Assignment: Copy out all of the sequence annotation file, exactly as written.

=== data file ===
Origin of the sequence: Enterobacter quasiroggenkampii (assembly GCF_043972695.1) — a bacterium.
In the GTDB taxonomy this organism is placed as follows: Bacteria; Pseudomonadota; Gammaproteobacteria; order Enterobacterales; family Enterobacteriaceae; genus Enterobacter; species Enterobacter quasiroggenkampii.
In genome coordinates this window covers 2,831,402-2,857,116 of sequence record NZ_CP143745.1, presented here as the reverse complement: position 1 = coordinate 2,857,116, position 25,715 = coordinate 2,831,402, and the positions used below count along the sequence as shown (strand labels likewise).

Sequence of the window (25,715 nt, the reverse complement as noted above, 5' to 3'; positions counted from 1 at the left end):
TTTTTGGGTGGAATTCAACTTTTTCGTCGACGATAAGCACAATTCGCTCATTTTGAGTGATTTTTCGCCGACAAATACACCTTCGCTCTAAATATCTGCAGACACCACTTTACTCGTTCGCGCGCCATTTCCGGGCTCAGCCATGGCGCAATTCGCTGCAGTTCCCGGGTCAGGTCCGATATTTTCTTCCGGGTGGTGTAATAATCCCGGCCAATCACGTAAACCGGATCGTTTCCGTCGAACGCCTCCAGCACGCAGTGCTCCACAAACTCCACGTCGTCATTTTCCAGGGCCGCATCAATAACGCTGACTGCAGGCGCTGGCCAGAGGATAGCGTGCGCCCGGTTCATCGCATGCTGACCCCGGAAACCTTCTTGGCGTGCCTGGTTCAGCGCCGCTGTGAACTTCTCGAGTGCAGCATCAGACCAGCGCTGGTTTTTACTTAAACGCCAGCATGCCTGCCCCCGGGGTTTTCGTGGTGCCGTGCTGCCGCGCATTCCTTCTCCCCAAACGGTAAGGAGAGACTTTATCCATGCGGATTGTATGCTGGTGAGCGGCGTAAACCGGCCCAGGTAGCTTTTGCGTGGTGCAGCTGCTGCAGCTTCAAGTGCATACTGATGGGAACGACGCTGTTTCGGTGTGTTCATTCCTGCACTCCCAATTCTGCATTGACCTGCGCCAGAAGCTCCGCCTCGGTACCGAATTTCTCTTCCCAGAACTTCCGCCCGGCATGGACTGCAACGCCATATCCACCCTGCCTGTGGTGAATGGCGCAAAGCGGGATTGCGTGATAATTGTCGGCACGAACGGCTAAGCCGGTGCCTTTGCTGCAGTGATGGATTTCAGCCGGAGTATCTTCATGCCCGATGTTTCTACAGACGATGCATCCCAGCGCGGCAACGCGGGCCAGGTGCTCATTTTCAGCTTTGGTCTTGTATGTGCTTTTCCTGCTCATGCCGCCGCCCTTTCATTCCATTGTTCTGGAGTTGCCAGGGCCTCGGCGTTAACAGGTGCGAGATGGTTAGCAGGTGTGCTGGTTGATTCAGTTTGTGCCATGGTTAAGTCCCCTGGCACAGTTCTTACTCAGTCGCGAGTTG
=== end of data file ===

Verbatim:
Origin of the sequence: Enterobacter quasiroggenkampii (assembly GCF_043972695.1) — a bacterium.
In the GTDB taxonomy this organism is placed as follows: Bacteria; Pseudomonadota; Gammaproteobacteria; order Enterobacterales; family Enterobacteriaceae; genus Enterobacter; species Enterobacter quasiroggenkampii.
In genome coordinates this window covers 2,831,402-2,857,116 of sequence record NZ_CP143745.1, presented here as the reverse complement: position 1 = coordinate 2,857,116, position 25,715 = coordinate 2,831,402, and the positions used below count along the sequence as shown (strand labels likewise).

Sequence of the window (25,715 nt, the reverse complement as noted above, 5' to 3'; positions counted from 1 at the left end):
TTTTTGGGTGGAATTCAACTTTTTCGTCGACGATAAGCACAATTCGCTCATTTTGAGTGATTTTTCGCCGACAAATACACCTTCGCTCTAAATATCTGCAGACACCACTTTACTCGTTCGCGCGCCATTTCCGGGCTCAGCCATGGCGCAATTCGCTGCAGTTCCCGGGTCAGGTCCGATATTTTCTTCCGGGTGGTGTAATAATCCCGGCCAATCACGTAAACCGGATCGTTTCCGTCGAACGCCTCCAGCACGCAGTGCTCCACAAACTCCACGTCGTCATTTTCCAGGGCCGCATCAATAACGCTGACTGCAGGCGCTGGCCAGAGGATAGCGTGCGCCCGGTTCATCGCATGCTGACCCCGGAAACCTTCTTGGCGTGCCTGGTTCAGCGCCGCTGTGAACTTCTCGAGTGCAGCATCAGACCAGCGCTGGTTTTTACTTAAACGCCAGCATGCCTGCCCCCGGGGTTTTCGTGGTGCCGTGCTGCCGCGCATTCCTTCTCCCCAAACGGTAAGGAGAGACTTTATCCATGCGGATTGTATGCTGGTGAGCGGCGTAAACCGGCCCAGGTAGCTTTTGCGTGGTGCAGCTGCTGCAGCTTCAAGTGCATACTGATGGGAACGACGCTGTTTCGGTGTGTTCATTCCTGCACTCCCAATTCTGCATTGACCTGCGCCAGAAGCTCCGCCTCGGTACCGAATTTCTCTTCCCAGAACTTCCGCCCGGCATGGACTGCAACGCCATATCCACCCTGCCTGTGGTGAATGGCGCAAAGCGGGATTGCGTGATAATTGTCGGCACGAACGGCTAAGCCGGTGCCTTTGCTGCAGTGATGGATTTCAGCCGGAGTATCTTCATGCCCGATGTTTCTACAGACGATGCATCCCAGCGCGGCAACGCGGGCCAGGTGCTCATTTTCAGCTTTGGTCTTGTATGTGCTTTTCCTGCTCATGCCGCCGCCCTTTCATTCCATTGTTCTGGAGTTGCCAGGGCCTCGGCGTTAACAGGTGCGAGATGGTTAGCAGGTGTGCTGGTTGATTCAGTTTGTGCCATGGTTAAGTCCCCTGGCACAGTTCTTACTCAGTCGCGAGTTG